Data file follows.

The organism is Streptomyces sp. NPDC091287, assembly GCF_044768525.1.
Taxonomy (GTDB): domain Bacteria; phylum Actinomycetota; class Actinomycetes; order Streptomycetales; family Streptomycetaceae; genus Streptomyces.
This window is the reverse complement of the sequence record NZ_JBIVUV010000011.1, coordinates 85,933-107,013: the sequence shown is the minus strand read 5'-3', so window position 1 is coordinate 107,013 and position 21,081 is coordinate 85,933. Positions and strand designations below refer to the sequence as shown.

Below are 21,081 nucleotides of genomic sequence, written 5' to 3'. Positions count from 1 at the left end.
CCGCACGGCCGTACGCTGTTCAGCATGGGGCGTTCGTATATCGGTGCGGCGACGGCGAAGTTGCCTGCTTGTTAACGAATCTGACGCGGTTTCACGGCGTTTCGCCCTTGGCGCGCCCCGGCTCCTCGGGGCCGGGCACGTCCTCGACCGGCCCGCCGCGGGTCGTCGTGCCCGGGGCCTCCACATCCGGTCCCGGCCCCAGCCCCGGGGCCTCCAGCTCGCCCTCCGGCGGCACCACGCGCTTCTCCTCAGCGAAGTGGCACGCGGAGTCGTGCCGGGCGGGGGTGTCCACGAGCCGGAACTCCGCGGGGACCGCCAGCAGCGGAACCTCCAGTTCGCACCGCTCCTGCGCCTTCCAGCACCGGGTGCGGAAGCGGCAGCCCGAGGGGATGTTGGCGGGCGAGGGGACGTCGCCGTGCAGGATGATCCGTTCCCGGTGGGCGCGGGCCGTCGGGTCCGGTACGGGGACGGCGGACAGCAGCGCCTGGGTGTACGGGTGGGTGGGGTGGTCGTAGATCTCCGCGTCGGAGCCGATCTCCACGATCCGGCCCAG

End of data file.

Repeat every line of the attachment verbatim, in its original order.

The organism is Streptomyces sp. NPDC091287, assembly GCF_044768525.1.
Taxonomy (GTDB): domain Bacteria; phylum Actinomycetota; class Actinomycetes; order Streptomycetales; family Streptomycetaceae; genus Streptomyces.
This window is the reverse complement of the sequence record NZ_JBIVUV010000011.1, coordinates 85,933-107,013: the sequence shown is the minus strand read 5'-3', so window position 1 is coordinate 107,013 and position 21,081 is coordinate 85,933. Positions and strand designations below refer to the sequence as shown.

Below are 21,081 nucleotides of genomic sequence, written 5' to 3'. Positions count from 1 at the left end.
CCGCACGGCCGTACGCTGTTCAGCATGGGGCGTTCGTATATCGGTGCGGCGACGGCGAAGTTGCCTGCTTGTTAACGAATCTGACGCGGTTTCACGGCGTTTCGCCCTTGGCGCGCCCCGGCTCCTCGGGGCCGGGCACGTCCTCGACCGGCCCGCCGCGGGTCGTCGTGCCCGGGGCCTCCACATCCGGTCCCGGCCCCAGCCCCGGGGCCTCCAGCTCGCCCTCCGGCGGCACCACGCGCTTCTCCTCAGCGAAGTGGCACGCGGAGTCGTGCCGGGCGGGGGTGTCCACGAGCCGGAACTCCGCGGGGACCGCCAGCAGCGGAACCTCCAGTTCGCACCGCTCCTGCGCCTTCCAGCACCGGGTGCGGAAGCGGCAGCCCGAGGGGATGTTGGCGGGCGAGGGGACGTCGCCGTGCAGGATGATCCGTTCCCGGTGGGCGCGGGCCGTCGGGTCCGGTACGGGGACGGCGGACAGCAGCGCCTGGGTGTACGGGTGGGTGGGGTGGTCGTAGATCTCCGCGTCGGAGCCGATCTCCACGATCCGGCCCAG